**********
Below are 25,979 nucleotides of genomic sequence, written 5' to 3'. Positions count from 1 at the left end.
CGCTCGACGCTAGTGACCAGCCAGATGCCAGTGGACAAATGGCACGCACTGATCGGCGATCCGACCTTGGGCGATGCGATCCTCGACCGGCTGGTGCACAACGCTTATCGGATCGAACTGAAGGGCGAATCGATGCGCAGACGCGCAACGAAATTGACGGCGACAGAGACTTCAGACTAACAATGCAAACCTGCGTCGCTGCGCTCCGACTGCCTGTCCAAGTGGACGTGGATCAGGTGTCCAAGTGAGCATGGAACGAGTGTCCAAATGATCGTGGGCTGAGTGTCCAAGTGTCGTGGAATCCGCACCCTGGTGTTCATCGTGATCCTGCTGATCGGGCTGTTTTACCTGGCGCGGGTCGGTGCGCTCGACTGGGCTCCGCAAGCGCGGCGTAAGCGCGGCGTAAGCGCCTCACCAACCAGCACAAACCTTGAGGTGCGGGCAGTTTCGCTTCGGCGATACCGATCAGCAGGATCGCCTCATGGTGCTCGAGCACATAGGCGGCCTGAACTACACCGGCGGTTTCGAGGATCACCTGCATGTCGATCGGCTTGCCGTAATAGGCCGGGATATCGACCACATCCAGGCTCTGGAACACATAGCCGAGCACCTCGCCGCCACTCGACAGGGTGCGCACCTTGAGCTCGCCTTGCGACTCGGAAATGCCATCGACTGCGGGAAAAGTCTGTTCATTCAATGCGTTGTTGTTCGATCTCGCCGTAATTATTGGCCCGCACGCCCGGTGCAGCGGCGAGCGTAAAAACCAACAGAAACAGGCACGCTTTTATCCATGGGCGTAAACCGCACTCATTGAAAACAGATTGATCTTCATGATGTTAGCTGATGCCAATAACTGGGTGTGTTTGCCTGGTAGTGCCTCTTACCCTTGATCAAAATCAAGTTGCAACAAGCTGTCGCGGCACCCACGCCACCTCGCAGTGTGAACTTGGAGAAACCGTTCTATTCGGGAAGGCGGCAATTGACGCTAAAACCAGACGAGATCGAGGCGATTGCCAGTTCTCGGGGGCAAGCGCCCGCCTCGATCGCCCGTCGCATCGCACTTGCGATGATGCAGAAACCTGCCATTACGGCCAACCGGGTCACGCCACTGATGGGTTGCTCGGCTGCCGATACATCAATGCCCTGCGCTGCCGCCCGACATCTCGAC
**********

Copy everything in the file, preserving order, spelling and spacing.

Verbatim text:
Below are 25,979 nucleotides of genomic sequence, written 5' to 3'. Positions count from 1 at the left end.
CGCTCGACGCTAGTGACCAGCCAGATGCCAGTGGACAAATGGCACGCACTGATCGGCGATCCGACCTTGGGCGATGCGATCCTCGACCGGCTGGTGCACAACGCTTATCGGATCGAACTGAAGGGCGAATCGATGCGCAGACGCGCAACGAAATTGACGGCGACAGAGACTTCAGACTAACAATGCAAACCTGCGTCGCTGCGCTCCGACTGCCTGTCCAAGTGGACGTGGATCAGGTGTCCAAGTGAGCATGGAACGAGTGTCCAAATGATCGTGGGCTGAGTGTCCAAGTGTCGTGGAATCCGCACCCTGGTGTTCATCGTGATCCTGCTGATCGGGCTGTTTTACCTGGCGCGGGTCGGTGCGCTCGACTGGGCTCCGCAAGCGCGGCGTAAGCGCGGCGTAAGCGCCTCACCAACCAGCACAAACCTTGAGGTGCGGGCAGTTTCGCTTCGGCGATACCGATCAGCAGGATCGCCTCATGGTGCTCGAGCACATAGGCGGCCTGAACTACACCGGCGGTTTCGAGGATCACCTGCATGTCGATCGGCTTGCCGTAATAGGCCGGGATATCGACCACATCCAGGCTCTGGAACACATAGCCGAGCACCTCGCCGCCACTCGACAGGGTGCGCACCTTGAGCTCGCCTTGCGACTCGGAAATGCCATCGACTGCGGGAAAAGTCTGTTCATTCAATGCGTTGTTGTTCGATCTCGCCGTAATTATTGGCCCGCACGCCCGGTGCAGCGGCGAGCGTAAAAACCAACAGAAACAGGCACGCTTTTATCCATGGGCGTAAACCGCACTCATTGAAAACAGATTGATCTTCATGATGTTAGCTGATGCCAATAACTGGGTGTGTTTGCCTGGTAGTGCCTCTTACCCTTGATCAAAATCAAGTTGCAACAAGCTGTCGCGGCACCCACGCCACCTCGCAGTGTGAACTTGGAGAAACCGTTCTATTCGGGAAGGCGGCAATTGACGCTAAAACCAGACGAGATCGAGGCGATTGCCAGTTCTCGGGGGCAAGCGCCCGCCTCGATCGCCCGTCGCATCGCACTTGCGATGATGCAGAAACCTGCCATTACGGCCAACCGGGTCACGCCACTGATGGGTTGCTCGGCTGCCGATACATCAATGCCCTGCGCTGCCGCCCGACATCTCGAC